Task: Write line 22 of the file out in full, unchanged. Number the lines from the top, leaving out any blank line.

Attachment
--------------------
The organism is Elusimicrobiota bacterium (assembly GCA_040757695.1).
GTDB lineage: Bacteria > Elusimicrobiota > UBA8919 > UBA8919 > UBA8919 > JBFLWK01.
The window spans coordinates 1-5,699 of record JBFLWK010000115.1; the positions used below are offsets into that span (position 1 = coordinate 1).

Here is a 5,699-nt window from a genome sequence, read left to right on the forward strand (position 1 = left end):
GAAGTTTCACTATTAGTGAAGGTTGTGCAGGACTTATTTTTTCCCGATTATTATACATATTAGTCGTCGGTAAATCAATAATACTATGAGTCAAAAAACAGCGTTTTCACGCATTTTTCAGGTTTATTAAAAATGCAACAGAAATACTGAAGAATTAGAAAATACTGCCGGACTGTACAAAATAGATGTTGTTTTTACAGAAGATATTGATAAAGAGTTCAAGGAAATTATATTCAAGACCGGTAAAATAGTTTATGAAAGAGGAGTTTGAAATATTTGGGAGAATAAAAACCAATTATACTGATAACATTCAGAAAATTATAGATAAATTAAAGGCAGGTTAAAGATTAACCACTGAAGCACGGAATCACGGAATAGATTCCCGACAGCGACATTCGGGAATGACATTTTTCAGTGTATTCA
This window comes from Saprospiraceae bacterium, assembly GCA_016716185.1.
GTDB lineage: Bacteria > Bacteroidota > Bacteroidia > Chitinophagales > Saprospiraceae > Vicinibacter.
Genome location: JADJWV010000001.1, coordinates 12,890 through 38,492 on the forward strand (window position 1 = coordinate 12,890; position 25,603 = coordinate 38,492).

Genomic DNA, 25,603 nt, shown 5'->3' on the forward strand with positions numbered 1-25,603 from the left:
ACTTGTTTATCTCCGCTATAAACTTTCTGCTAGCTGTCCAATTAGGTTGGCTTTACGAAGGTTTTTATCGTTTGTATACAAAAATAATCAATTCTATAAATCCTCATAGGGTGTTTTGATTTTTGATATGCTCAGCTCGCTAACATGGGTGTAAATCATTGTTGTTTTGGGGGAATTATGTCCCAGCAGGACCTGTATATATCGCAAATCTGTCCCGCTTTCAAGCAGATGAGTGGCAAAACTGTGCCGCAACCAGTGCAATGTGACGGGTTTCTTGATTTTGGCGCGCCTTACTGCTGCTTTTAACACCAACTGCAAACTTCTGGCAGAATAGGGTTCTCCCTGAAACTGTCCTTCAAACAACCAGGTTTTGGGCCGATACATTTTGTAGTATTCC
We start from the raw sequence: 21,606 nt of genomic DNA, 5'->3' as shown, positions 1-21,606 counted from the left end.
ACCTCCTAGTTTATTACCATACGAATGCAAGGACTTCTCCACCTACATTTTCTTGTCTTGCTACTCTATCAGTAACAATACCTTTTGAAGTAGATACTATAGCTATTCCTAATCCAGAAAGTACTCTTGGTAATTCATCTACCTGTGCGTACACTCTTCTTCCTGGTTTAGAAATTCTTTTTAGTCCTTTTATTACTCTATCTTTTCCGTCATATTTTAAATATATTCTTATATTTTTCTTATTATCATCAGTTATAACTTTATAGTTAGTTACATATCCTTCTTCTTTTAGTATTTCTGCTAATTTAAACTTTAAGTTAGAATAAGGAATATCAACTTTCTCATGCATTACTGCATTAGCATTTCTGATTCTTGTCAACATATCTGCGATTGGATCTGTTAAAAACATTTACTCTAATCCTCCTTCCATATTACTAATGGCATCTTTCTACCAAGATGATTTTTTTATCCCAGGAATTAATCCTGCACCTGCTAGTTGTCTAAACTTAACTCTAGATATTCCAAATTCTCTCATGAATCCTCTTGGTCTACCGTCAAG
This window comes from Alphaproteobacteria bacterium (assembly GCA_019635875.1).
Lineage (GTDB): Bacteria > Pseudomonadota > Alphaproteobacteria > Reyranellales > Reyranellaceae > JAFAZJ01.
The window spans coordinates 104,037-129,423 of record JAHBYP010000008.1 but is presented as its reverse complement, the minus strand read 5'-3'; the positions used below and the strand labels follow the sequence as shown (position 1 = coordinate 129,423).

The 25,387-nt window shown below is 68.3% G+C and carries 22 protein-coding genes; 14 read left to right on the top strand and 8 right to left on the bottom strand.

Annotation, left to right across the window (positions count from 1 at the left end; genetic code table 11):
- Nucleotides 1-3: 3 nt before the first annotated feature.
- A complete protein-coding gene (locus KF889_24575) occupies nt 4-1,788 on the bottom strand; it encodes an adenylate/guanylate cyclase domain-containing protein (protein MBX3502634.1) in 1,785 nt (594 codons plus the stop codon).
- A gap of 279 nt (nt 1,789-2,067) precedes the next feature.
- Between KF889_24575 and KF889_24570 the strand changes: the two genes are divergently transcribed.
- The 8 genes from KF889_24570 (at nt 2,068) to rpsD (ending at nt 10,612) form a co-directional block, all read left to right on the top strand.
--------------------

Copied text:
- The 8 genes from KF889_24570 (at nt 2,068) to rpsD (ending at nt 10,612) form a co-directional block, all read left to right on the top strand.